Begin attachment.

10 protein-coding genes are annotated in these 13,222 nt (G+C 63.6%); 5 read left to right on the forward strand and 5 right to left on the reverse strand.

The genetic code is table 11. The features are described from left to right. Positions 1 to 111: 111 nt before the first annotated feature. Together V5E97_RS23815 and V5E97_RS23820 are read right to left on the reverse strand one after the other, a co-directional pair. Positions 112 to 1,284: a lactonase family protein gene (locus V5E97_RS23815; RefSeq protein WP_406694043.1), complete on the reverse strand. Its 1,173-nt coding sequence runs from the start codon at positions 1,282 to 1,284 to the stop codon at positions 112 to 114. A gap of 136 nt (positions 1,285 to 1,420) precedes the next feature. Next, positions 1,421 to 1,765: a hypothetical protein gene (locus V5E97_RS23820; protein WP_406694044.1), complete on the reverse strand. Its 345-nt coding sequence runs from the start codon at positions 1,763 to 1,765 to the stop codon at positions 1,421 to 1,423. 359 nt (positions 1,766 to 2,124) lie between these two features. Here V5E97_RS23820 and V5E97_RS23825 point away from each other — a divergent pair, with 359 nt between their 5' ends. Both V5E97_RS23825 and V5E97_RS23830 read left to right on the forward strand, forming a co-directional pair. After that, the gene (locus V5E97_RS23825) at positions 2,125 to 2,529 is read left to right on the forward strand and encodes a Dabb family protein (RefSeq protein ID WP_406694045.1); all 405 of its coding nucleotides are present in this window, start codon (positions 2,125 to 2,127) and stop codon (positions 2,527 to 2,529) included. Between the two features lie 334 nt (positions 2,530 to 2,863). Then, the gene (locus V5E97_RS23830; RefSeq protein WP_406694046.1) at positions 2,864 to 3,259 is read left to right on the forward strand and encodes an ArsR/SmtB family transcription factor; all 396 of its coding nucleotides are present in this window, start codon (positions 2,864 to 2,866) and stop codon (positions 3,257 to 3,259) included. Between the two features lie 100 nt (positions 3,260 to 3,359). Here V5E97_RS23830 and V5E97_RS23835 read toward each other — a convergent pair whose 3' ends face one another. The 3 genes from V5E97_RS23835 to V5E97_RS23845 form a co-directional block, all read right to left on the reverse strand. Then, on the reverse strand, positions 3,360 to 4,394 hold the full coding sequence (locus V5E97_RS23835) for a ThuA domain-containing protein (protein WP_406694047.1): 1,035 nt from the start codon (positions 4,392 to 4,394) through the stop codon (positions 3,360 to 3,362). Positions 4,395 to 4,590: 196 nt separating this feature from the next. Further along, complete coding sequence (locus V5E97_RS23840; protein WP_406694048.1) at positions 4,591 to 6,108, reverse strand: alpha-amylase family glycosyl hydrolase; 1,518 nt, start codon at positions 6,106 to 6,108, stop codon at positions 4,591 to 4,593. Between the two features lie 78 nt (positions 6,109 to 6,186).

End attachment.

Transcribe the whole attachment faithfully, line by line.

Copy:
10 protein-coding genes are annotated in these 13,222 nt (G+C 63.6%); 5 read left to right on the forward strand and 5 right to left on the reverse strand.

The genetic code is table 11. The features are described from left to right. Positions 1 to 111: 111 nt before the first annotated feature. Together V5E97_RS23815 and V5E97_RS23820 are read right to left on the reverse strand one after the other, a co-directional pair. Positions 112 to 1,284: a lactonase family protein gene (locus V5E97_RS23815; RefSeq protein WP_406694043.1), complete on the reverse strand. Its 1,173-nt coding sequence runs from the start codon at positions 1,282 to 1,284 to the stop codon at positions 112 to 114. A gap of 136 nt (positions 1,285 to 1,420) precedes the next feature. Next, positions 1,421 to 1,765: a hypothetical protein gene (locus V5E97_RS23820; protein WP_406694044.1), complete on the reverse strand. Its 345-nt coding sequence runs from the start codon at positions 1,763 to 1,765 to the stop codon at positions 1,421 to 1,423. 359 nt (positions 1,766 to 2,124) lie between these two features. Here V5E97_RS23820 and V5E97_RS23825 point away from each other — a divergent pair, with 359 nt between their 5' ends. Both V5E97_RS23825 and V5E97_RS23830 read left to right on the forward strand, forming a co-directional pair. After that, the gene (locus V5E97_RS23825) at positions 2,125 to 2,529 is read left to right on the forward strand and encodes a Dabb family protein (RefSeq protein ID WP_406694045.1); all 405 of its coding nucleotides are present in this window, start codon (positions 2,125 to 2,127) and stop codon (positions 2,527 to 2,529) included. Between the two features lie 334 nt (positions 2,530 to 2,863). Then, the gene (locus V5E97_RS23830; RefSeq protein WP_406694046.1) at positions 2,864 to 3,259 is read left to right on the forward strand and encodes an ArsR/SmtB family transcription factor; all 396 of its coding nucleotides are present in this window, start codon (positions 2,864 to 2,866) and stop codon (positions 3,257 to 3,259) included. Between the two features lie 100 nt (positions 3,260 to 3,359). Here V5E97_RS23830 and V5E97_RS23835 read toward each other — a convergent pair whose 3' ends face one another. The 3 genes from V5E97_RS23835 to V5E97_RS23845 form a co-directional block, all read right to left on the reverse strand. Then, on the reverse strand, positions 3,360 to 4,394 hold the full coding sequence (locus V5E97_RS23835) for a ThuA domain-containing protein (protein WP_406694047.1): 1,035 nt from the start codon (positions 4,392 to 4,394) through the stop codon (positions 3,360 to 3,362). Positions 4,395 to 4,590: 196 nt separating this feature from the next. Further along, complete coding sequence (locus V5E97_RS23840; protein WP_406694048.1) at positions 4,591 to 6,108, reverse strand: alpha-amylase family glycosyl hydrolase; 1,518 nt, start codon at positions 6,106 to 6,108, stop codon at positions 4,591 to 4,593. Between the two features lie 78 nt (positions 6,109 to 6,186).